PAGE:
By Bob Lyddon – 4 minute read
THE BANK OF ENGLAND’S newly-unveiled CHAPS system went down for several hours on Monday 15th August 2023. This was just weeks after the go-live of the so-called ‘RTGS Renewal’ project to replace the old CHAPS system – CHAPS being the UK’s Real-Time Gross Settlement (RTGS) payment system.
Having an RTGS is critical to financial stability: it avoids the financial system going under as a whole if and when one major participant in it goes under. The details are fully explained at the foot of this article, but It is not an overstatement to say that CHAPS is the most critical single-point-of-failure in the UK financial system.
To all intents and purposes the UK can now regard itself as not having such a system, because ‘Five Nines’ availability during scheduled operating hours is a prerequisite – the system must be available for 99.99999 per cent of the time.
It’s time to face reality: the UK lacks a main pillar of financial stability.
This does not say much for the capabilities of the Deputy Governor for Financial Stability – Sir Jon Cunliffe – or for Sarah Breeden, Executive Director for Financial Stability Strategy and Risk. Nor does it act as an endorsement for their boss, Governor Andrew Bailey. They should resign at once, along with the RTGS Renewal project team. They have failed the country collectively and individually.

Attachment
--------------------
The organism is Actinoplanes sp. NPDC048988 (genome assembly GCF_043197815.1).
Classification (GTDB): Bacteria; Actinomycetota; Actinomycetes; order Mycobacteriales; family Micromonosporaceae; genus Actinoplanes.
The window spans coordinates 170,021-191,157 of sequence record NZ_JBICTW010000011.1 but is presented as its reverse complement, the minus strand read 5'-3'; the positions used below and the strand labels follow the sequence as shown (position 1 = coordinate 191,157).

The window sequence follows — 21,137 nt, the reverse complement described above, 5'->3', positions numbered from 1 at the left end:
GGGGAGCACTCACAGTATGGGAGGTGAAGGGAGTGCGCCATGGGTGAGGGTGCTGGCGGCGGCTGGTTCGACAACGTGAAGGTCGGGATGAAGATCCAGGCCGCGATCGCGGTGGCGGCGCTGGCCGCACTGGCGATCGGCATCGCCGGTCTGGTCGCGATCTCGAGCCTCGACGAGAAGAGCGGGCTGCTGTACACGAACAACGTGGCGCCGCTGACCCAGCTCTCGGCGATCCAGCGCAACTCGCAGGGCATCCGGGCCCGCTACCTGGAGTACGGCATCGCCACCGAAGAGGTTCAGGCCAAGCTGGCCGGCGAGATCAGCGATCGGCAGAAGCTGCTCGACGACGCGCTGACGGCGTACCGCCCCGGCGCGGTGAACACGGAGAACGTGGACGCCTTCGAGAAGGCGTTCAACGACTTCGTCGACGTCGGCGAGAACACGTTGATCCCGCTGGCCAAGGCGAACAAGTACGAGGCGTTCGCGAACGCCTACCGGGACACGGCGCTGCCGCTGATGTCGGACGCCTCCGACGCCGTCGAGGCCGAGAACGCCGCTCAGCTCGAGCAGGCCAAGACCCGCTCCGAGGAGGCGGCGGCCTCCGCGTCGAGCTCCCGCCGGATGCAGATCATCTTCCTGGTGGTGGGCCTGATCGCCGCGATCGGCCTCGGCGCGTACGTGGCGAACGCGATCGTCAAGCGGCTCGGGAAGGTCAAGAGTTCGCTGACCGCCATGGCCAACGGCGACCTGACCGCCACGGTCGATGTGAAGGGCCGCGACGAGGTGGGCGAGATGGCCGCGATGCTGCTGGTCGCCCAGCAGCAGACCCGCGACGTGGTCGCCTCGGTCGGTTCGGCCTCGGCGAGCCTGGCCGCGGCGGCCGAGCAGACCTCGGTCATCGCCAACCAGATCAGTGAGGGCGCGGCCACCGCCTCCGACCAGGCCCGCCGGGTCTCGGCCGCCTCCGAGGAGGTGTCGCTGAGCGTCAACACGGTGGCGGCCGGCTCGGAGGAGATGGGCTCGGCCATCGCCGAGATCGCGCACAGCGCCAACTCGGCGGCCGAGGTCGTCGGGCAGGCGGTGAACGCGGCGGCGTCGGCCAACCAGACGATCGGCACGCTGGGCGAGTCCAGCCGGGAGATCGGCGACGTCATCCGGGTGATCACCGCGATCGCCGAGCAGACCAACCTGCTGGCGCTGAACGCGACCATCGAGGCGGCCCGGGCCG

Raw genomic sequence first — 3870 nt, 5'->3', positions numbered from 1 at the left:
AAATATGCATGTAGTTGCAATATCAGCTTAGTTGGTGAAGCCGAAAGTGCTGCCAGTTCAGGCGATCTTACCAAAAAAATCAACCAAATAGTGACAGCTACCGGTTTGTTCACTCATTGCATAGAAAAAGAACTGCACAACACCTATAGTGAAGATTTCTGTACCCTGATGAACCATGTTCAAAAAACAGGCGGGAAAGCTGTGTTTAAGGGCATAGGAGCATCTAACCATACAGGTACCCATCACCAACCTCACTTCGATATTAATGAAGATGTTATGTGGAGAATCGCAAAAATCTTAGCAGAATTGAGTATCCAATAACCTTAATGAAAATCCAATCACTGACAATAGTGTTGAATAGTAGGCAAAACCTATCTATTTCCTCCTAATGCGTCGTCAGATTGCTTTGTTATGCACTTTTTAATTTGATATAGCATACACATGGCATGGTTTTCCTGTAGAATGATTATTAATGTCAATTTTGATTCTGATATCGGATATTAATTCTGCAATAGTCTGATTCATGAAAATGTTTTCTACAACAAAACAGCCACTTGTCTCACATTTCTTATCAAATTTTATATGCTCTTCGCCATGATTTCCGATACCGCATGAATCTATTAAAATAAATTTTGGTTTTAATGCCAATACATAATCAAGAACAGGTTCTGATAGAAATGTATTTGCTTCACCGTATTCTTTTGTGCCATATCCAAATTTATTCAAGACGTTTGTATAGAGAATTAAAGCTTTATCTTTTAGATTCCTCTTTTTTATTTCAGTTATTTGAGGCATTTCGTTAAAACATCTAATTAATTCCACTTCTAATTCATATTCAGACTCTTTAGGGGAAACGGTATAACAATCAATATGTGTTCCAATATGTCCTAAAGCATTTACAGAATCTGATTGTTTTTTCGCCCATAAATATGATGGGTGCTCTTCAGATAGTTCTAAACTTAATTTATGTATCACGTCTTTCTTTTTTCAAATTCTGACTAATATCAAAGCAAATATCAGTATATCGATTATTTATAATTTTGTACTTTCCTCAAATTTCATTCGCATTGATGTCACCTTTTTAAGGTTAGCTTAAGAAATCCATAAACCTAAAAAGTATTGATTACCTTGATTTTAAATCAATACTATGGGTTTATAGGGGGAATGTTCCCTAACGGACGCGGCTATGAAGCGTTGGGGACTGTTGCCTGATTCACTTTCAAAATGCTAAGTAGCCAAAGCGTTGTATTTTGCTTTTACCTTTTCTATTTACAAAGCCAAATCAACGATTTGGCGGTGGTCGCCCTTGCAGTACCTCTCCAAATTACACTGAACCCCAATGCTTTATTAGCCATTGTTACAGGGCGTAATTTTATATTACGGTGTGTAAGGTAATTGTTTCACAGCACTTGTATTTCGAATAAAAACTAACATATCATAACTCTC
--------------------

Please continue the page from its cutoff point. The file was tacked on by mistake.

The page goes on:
The RTGS Renewal project was kicked-off after the previous multi-hour fallover of CHAPS in 2014. A report was duly commissioned by the Bank itself, of which only a summary was made public. Blame was duly laid on external factors, in particular the usage of the SWIFT MT message format (which dated back to the late 1970s) for the payment message exchanges between the Bank and the system participants.
It was duly decided to retire the MT message format in favour of ISO20022 XML (see footnotes). This ‘global’ format was in fact only in use for the Single Euro Payments Area (SEPA) when the Bank of England selected it. Even then its usage in the Single Euro Payments Area was nuanced: it was used within the settlement systems but not by customers. To remedy that the EU did what the EU does best: it compelled customers to use it by banning its existing competitor formats and setting a very high bar for any new entrant.
RTGS Renewal project documentation is full of reasons for adopting ISO20022 of the type ‘it is global and everyone else is going to adopt it’ and ‘World Bank/G-20/Financial Stability Board/Bank for International Settlements have espoused it, adopted it, made it part of their charter’ or whatever.
Such internationalist blandishments mask the weak case for adopting ISO20022 as a better data format than others, and as a solution to the problem that caused CHAPS to fall over in 2014. In its desperation to adopt EU and globalist approaches, the Bank of England lost sight of where the original problem lay – and has now left the country badly exposed.
The 2014 CHAPS failure
The CHAPS outage in 2014 was caused by the failure of a look-up routine regarding a routing table of participant SWIFT addresses. A new participant was introduced, namely Danske Bank, separately from Northern Bank that it had acquired.